And there’s no right age to start. I think I started when I was between 30 and 35. I wanted to do it, and I had my insecurities, but I did it [laughs]. I’m a mother of two daughters and I work, so my time is limited, but I’m sure there are so many others out there who would have fewer problems doing great things and getting into skate photography [laughs].
LISA WHITAKER – Meow Skateboards/Filmer
How did you get into filming women’s contests?
When I started skating in the late ’80s, my dad had an over-the-shoulder VHS camera, so I would film all the neighborhood kids. Then when I graduated high school, with the money I got for graduation, I bought my first 8mm camera. I would put it in my backpack and just skate with it around the city.
Anthony Acosta grew up pretty close to me, and he was my little skateboarding guinea pig [laughs]. We skated everywhere, then when I got a car we started skating with dudes in Long Beach. All those guys started getting sponsored so they needed footage and eventually I started submitting stuff to their sponsors and to 411. I also skated and got sponsored by Rookie skateboards in like ’97.
I started traveling to some all-girl contests, like the All Girl Skate Jam, Slam City Jam, and the World Cup Series, where I met a bunch of girls who are still some of my best friends today. Toward the end of when I was competing I would film, then when it was my turn I would put the camera down and take my run, and then come back and film the rest of the contest. Then I realized that I wasn’t that good [laughs] and I was better off behind the camera.
You eventually started Girls Skate Network, which I read took off kind of accidentally. How did it come about?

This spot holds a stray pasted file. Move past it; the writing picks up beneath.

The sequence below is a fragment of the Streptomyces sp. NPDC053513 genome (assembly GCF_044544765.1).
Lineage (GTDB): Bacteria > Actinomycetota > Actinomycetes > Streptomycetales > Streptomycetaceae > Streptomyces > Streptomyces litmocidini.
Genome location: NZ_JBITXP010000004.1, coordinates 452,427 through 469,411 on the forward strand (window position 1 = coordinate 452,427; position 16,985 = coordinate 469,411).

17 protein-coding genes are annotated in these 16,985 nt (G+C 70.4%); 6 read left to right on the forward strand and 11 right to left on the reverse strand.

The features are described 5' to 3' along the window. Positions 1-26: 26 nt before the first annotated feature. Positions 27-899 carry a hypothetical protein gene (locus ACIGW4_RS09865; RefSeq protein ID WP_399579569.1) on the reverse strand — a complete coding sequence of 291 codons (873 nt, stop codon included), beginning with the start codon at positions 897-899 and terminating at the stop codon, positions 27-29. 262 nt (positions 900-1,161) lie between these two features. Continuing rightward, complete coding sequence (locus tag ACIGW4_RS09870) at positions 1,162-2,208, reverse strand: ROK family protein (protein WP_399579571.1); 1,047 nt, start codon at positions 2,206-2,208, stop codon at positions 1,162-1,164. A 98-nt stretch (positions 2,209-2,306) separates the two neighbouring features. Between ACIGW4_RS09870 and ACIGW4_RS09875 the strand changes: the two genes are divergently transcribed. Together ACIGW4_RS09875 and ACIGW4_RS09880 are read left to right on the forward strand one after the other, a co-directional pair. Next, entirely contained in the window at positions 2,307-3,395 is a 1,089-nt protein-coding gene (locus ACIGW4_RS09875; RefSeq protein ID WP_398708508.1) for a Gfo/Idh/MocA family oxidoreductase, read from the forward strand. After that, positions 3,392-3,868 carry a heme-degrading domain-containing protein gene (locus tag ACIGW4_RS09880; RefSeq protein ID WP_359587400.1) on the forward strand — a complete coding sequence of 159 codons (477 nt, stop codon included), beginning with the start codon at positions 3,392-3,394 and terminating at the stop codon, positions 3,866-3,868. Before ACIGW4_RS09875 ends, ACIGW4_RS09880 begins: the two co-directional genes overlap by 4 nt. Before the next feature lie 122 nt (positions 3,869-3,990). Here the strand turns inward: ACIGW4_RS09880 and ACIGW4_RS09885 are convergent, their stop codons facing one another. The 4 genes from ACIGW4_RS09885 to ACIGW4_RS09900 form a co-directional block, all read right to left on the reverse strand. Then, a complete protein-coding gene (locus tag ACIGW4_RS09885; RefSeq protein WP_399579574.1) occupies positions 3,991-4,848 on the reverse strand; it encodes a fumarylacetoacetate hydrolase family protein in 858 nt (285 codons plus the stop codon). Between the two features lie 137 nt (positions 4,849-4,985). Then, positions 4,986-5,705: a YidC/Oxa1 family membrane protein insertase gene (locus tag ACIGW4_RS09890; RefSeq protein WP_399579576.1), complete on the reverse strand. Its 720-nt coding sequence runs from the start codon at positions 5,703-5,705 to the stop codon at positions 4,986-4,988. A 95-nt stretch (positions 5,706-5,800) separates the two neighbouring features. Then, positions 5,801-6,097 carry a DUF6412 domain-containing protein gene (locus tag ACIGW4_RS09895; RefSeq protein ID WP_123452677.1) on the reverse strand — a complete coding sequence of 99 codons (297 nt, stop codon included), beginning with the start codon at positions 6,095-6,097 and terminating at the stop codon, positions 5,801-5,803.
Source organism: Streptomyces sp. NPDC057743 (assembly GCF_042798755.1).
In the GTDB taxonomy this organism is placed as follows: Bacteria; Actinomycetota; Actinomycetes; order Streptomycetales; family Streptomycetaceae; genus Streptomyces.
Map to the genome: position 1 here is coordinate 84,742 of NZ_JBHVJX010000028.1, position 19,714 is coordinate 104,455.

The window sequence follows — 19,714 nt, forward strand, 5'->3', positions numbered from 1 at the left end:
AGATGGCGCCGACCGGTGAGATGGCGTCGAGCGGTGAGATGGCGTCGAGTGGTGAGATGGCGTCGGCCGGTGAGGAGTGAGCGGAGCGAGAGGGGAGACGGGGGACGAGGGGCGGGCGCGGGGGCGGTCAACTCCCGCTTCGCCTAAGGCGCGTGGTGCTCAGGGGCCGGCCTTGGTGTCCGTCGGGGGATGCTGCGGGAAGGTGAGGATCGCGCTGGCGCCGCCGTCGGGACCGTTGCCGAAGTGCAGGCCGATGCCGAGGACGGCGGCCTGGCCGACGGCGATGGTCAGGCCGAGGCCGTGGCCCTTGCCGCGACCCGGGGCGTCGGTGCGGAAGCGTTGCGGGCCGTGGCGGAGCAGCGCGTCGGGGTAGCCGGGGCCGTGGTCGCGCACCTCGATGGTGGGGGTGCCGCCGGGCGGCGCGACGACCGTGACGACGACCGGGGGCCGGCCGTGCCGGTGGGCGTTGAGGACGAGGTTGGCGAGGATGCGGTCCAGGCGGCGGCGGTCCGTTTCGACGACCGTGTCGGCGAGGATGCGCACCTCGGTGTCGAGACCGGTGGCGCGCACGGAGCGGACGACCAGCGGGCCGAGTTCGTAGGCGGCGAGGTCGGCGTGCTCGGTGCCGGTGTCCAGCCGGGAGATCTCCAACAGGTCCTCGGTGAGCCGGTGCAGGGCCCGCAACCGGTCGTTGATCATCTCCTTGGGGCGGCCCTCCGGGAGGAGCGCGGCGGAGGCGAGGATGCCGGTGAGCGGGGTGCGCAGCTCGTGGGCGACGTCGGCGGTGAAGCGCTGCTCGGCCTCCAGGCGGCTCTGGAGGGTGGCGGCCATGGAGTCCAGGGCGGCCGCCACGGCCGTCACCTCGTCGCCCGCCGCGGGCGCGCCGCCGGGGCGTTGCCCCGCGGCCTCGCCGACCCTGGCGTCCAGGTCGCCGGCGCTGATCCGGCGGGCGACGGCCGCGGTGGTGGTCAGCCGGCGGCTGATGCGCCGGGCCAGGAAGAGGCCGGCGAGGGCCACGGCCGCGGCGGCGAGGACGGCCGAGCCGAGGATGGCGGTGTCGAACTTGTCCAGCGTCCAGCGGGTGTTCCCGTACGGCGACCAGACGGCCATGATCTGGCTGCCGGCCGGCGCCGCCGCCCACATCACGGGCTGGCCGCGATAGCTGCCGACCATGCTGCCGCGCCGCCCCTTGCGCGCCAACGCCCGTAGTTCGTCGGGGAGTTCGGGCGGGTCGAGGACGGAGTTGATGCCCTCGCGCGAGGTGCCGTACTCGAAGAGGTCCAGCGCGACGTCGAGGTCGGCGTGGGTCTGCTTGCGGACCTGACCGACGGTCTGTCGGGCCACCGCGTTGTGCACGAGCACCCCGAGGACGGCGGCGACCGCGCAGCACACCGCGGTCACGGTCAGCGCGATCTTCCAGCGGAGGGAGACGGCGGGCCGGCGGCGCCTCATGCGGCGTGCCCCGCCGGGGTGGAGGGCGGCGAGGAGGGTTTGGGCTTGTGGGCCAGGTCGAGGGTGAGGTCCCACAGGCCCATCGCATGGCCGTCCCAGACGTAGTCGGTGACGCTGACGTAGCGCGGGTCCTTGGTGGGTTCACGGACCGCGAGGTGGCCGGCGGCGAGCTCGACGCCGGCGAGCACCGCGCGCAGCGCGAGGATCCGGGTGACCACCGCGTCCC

That was before YouTube, and we were working on making a video called Getting Nowhere Faster. One of the girls made a website for it and I wanted to play around with it, but I needed some content to put on this fake site. I wasn’t intending it to be anything, I was just trying to learn. At that time I had been filming a lot of the girls and taking photos. I was never a photographer, I would just take some photos here and there, so I started putting that content on there and I didn’t think anybody would see it.
It wasn’t that long before I started getting emails from girls around the world who had found the site. I heard about how inspired they were because they couldn’t find any content of girls who skate, and how encouraging the content was for them. One little girl said that she kept asking her parents for a skateboard and they said, “No, it’s only for boys.” Then she found the website and showed her parents that other girls skated and her parents bought her a board. So hearing stories like that it was like, OK, there’s a need for something like this, so I have to keep things going.
Meow Skateboards — which now has Lacey Baker, Mariah Duran, and Vanessa Torres — is basically the premier women’s skateboarding team. Why did you start an all women’s skate brand?
One year at the X Games, out of the top 10 girls in the world, none of them were actually on a team where they were included and marketed. Leticia [Bufoni] was flow, Alexis [Sablone] didn’t have a board sponsor… all of them. There was that era where Elissa [Steamer] had boards on Toy Machine and Vanessa [Torres] had a board on Element, but there was a whole generation after them who never got that opportunity because the market crashed and the ladies were the first to get cut on a lot of the things.
Then one year my husband and I got our tax refund and he was like, “Do you want to start something with this?” I asked Amy [Caron] and Vanessa if they were interested, because at the time they were on the tail end of their careers so it was no risk to them, and they were in.
I was really good friends with Lacey at the time, but I told her as much as I wanted her to skate for Meow, she wasn’t allowed to. She was on her way up and I thought she deserved to be on something bigger that could do much more for her. She was working on filming that first Thrasher part. After that video came out she tried to get on several companies and nobody was interested, so she came to us a year later and was like, “I don’t care, I want to be a part of this.” Now it’s just grown from there.